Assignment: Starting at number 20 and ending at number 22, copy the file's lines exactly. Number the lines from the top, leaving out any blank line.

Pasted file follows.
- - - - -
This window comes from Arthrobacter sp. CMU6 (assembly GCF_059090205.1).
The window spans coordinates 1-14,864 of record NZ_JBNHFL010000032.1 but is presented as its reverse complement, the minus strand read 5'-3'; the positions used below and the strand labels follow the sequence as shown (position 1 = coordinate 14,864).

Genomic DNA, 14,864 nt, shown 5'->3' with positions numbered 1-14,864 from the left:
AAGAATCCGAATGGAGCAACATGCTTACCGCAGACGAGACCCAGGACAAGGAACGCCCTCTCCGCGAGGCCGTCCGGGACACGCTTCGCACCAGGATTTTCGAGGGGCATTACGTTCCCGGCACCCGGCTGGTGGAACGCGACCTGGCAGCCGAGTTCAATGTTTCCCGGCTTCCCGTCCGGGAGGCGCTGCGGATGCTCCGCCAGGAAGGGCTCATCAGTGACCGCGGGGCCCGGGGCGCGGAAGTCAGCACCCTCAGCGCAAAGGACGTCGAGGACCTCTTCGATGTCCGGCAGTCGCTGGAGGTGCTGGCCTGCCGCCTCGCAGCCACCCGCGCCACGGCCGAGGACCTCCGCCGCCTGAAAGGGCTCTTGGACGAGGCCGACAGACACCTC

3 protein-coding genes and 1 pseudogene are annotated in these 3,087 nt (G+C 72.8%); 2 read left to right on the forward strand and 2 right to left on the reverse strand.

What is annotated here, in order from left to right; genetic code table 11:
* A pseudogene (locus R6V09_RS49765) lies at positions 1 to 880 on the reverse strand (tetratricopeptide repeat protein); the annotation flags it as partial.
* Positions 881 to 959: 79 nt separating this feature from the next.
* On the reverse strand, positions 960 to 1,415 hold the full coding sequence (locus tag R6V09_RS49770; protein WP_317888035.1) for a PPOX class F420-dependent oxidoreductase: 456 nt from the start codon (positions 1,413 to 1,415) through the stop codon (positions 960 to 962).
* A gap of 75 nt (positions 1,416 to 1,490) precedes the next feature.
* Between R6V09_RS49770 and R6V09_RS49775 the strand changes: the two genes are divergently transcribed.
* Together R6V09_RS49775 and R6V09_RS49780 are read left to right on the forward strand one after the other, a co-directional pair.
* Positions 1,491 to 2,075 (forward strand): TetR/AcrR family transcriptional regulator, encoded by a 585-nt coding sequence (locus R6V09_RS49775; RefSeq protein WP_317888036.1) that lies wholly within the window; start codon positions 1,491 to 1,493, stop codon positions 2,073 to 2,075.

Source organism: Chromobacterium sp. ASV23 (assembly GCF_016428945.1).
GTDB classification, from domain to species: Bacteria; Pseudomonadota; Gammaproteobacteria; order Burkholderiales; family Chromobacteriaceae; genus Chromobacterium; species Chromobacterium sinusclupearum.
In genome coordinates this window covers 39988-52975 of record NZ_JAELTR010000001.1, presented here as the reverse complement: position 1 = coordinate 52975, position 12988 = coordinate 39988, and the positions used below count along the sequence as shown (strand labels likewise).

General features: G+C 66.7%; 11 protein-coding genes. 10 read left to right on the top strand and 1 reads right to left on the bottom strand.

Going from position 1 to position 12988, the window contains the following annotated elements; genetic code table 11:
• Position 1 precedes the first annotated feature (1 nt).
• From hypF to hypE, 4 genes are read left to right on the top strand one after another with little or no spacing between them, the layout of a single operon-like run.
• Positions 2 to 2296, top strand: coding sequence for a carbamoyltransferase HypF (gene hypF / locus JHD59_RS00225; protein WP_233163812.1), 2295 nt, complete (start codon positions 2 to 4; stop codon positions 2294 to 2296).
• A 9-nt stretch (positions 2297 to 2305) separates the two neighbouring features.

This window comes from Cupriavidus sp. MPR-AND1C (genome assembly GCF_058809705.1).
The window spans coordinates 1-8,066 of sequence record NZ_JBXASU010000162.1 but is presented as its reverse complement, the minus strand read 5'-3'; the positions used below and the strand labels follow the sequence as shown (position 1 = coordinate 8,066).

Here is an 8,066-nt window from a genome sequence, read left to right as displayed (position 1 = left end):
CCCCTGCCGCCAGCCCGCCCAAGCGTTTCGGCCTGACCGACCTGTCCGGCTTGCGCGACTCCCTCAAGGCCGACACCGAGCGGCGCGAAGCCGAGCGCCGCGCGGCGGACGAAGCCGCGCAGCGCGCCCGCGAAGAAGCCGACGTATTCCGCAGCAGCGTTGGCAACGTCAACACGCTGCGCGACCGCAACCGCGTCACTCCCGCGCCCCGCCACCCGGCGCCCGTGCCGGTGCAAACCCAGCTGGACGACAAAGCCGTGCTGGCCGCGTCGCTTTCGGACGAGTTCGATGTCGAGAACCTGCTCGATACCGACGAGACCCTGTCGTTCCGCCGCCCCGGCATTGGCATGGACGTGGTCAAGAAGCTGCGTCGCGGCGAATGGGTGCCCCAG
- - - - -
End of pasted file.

• From hypF to hypE, 4 genes are read left to right on the top strand one after another with little or no spacing between them, the layout of a single operon-like run.
• Positions 2 to 2296, top strand: coding sequence for a carbamoyltransferase HypF (gene hypF / locus JHD59_RS00225; protein WP_233163812.1), 2295 nt, complete (start codon positions 2 to 4; stop codon positions 2294 to 2296).
• A 9-nt stretch (positions 2297 to 2305) separates the two neighbouring features.